Human Rights and Investment Part I

Every year, UNCTAD – the United Nations Conference on Trade and Investment – publishes the World Investment Report . The report for 2012 shows that the volume of foreign investment (long-term investment) has increased tenfold from 1990 to 2011. In the same period, the volume of international trade has tripled, while the world economy has “only” grown by about 80 per cent. Nearly a third of foreign investment takes place in developing countries . A few of these countries account for the largest share, namely countries in East Asia.

  • Why do companies establish themselves in other countries?
  • What are the driving forces behind the increase in global foreign investment?
  • What human rights challenges are associated with this business?
  • Can companies be held responsible for human rights violations?

2: Avoid taxes

The increase in foreign investment is certainly greatest in some Caribbean islands, such as the British Virgin Islands – a well-known tax haven. Direct foreign investment there has risen from $ 126 million in 1990 (on a par with Chad) to a whopping $ 289 billion in 2011 (more than India). The figures illustrate an explosive increase in companies’ use of tax havens.

A tax haven offers

  • favorable establishment rules – without a requirement that the establishment is linked to starting production of goods and / or services
  • a low tax level
  • great degree of secrecy

There are also a number of European tax havens, including Switzerland and the City of London. When companies separate operations into different subsidiaries, they will want to seek to establish more of these in states with low tax rates. The subsidiaries can be established solely to be able to hide money, but they can also provide various services to the entire group. The subsidiaries are often given company names related to finance, marketing or enforcement of non-material rights.

Then a company often seeks to inflate the numbers for this business in low-tax countries (over-invoicing). In other words, turnover and income in tax havens appear to be much larger than they actually are . Or vice versa: In the overall company accounts (consolidated accounts), the registered turnover appears to be lower than it actually is in the states where the production of goods and services actually takes place.

In short, this trick means that the company as a whole pays less tax – and that the states where the production actually takes place are left with small or significantly less tax revenues than they actually and rightfully should have had. This means that these countries get less money to spend on unresolved human rights tasks within e.g. health and education. One means of overcoming this practice is to introduce so-called country-by-country reporting. A company must then report for each state in which they operate.

3: Cheap labor, access to markets …

As industrial production becomes more advanced and proximity to the markets becomes more crucial, companies choose to establish themselves where good conditions exist. A car manufacturer and a paint manufacturer will naturally consider market proximity and competent labor somewhat differently, but for both, access to a sufficiently strong purchasing power is crucial.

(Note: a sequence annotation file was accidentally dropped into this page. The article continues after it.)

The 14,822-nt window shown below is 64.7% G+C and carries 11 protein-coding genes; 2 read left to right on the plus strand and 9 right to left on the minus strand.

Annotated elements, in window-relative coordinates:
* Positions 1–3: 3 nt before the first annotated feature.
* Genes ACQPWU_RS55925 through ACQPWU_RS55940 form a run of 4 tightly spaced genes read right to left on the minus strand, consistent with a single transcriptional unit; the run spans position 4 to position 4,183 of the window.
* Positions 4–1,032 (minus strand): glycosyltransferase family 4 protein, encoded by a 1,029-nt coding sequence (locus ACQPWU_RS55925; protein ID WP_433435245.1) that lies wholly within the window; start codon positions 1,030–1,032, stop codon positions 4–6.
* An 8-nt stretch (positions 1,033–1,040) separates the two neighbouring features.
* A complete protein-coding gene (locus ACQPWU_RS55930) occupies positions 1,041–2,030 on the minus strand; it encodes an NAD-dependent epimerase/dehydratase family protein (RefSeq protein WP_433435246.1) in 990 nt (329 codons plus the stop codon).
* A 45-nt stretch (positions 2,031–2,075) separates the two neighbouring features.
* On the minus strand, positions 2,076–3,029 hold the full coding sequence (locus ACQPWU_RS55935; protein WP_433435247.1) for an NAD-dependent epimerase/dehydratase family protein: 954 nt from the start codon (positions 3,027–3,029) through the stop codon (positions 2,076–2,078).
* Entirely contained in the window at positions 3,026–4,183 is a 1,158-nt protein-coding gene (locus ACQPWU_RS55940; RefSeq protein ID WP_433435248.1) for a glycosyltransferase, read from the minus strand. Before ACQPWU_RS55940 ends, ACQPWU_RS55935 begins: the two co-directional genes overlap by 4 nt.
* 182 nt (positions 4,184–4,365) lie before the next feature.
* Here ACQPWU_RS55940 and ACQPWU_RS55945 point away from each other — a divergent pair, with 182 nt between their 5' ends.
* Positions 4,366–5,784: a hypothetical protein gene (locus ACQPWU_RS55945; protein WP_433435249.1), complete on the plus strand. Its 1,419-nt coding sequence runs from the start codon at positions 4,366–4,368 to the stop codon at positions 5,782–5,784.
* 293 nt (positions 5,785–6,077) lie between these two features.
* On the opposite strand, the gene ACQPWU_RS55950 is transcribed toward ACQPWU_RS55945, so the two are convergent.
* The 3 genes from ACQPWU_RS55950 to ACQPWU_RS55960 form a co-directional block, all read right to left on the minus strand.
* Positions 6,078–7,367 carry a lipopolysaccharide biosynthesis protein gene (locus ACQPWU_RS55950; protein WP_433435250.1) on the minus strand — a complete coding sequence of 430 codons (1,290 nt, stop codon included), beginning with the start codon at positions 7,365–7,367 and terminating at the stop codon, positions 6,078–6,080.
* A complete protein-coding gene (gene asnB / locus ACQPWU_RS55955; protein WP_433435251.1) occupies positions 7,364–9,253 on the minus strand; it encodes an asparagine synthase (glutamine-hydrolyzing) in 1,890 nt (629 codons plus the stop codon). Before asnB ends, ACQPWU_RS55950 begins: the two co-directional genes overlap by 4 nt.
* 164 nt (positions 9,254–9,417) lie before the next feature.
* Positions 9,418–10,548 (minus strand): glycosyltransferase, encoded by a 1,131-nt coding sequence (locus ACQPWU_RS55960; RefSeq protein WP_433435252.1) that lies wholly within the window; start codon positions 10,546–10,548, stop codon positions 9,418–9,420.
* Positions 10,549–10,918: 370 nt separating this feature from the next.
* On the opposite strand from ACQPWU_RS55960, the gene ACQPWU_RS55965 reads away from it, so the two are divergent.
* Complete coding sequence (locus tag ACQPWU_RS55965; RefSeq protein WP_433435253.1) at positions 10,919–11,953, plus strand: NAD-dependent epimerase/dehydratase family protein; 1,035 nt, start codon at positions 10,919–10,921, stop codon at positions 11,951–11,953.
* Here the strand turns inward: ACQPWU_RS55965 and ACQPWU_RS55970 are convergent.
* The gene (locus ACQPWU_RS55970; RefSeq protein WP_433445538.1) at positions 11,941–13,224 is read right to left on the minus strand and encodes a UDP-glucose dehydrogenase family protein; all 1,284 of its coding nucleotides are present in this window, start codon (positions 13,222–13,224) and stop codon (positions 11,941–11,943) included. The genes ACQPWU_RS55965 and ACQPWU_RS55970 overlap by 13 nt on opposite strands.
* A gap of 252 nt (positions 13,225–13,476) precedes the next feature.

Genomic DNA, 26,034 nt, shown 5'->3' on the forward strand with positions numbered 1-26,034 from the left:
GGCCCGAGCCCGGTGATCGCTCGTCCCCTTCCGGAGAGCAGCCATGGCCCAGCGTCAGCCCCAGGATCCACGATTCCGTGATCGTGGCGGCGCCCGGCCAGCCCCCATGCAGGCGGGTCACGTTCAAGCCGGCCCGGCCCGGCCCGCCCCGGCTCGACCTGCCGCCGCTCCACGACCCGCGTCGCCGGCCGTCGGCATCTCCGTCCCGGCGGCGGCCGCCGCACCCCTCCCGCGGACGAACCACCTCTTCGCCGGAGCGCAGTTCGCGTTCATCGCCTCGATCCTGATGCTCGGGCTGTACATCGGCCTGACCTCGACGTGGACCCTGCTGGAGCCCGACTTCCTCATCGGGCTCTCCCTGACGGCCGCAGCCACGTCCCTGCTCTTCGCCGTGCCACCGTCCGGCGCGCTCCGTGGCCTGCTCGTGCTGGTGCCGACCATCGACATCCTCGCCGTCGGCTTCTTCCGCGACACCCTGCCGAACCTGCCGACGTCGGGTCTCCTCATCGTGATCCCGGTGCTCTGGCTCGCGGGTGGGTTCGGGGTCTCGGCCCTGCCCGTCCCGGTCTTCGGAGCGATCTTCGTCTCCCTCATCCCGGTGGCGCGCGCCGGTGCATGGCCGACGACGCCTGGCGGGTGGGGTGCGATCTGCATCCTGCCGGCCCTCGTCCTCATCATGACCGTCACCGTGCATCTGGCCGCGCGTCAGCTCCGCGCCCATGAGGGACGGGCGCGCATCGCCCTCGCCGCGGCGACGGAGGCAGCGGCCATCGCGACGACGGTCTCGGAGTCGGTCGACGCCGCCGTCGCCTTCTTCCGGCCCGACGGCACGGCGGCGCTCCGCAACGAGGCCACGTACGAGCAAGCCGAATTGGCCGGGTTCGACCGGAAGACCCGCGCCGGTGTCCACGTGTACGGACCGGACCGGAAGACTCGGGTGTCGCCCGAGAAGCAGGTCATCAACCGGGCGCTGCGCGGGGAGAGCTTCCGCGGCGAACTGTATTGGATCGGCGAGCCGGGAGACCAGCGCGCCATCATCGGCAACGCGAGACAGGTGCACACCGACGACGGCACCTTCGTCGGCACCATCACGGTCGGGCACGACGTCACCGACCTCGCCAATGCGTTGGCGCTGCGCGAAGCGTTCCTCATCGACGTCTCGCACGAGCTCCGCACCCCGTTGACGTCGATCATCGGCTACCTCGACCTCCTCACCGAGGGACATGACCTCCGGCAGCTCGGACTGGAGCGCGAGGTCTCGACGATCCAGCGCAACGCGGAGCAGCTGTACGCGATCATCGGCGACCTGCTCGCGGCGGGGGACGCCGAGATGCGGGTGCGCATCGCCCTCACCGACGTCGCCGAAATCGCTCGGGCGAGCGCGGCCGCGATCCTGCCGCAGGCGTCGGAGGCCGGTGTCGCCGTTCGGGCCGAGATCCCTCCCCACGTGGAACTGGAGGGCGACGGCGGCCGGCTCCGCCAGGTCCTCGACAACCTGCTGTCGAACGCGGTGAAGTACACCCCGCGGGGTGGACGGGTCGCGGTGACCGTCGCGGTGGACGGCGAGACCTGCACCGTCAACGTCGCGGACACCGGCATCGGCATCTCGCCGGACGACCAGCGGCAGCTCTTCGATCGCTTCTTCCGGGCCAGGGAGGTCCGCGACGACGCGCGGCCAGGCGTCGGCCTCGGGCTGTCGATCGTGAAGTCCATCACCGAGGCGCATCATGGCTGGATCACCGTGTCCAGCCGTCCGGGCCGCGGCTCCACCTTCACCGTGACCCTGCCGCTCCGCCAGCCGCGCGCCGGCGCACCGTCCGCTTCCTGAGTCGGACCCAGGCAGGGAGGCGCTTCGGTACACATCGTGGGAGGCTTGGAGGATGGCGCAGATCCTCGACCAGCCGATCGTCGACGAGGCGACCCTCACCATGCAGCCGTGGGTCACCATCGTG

A producer of biofuels or a mining company would like to establish itself where raw materials are available. The products from there will almost exclusively go for export. For example, the EU has decided that by 2020, 10 percent of all fuel in the transport sector will come from renewable sources. The use of biofuels will then in all probability account for a larger share than the use of electricity – although electric cars will apparently be far more widespread than today. The conversion will require that areas larger than Norway be converted to grow plants that can be converted to biofuels.

In many countries, governments try to facilitate foreign investment as much as possible, although different types of activity can have very different development effects for the local and national economy. The human rights effects will be different, depending on whether we look at conditions in a workplace (micro level), conditions in a local community (meson level) or conditions in a country as a whole (macro level).

According to BEAUTYPICALLY, oil extraction has proven to be harmful to several oil-rich countries, since those in power often want to defend their positions and privileges by using violence. And armed conflicts are difficult to resolve. Large oil revenues have in several cases given weak accountability and little trust between the state and the citizen. Thus, the development of democracy has also been given more difficult conditions.

For development purposes – and thus human rights – production that provides the opportunity for ripple effects is the ideal – both backward linkages to the supplier industry and forward linkages to the processing industry.

Unfortunately, there are many establishments that do not promote such connections. Land is then drained of resources without any development effect taking place. It will not be easier to achieve a development effect when the World Trade Organization (WTO) prohibits states from making demands on foreign investors. However, a state can circumvent WTO obligations by claiming that a measure falls under exemption provisions.

Human Rights and Investment 1

About the author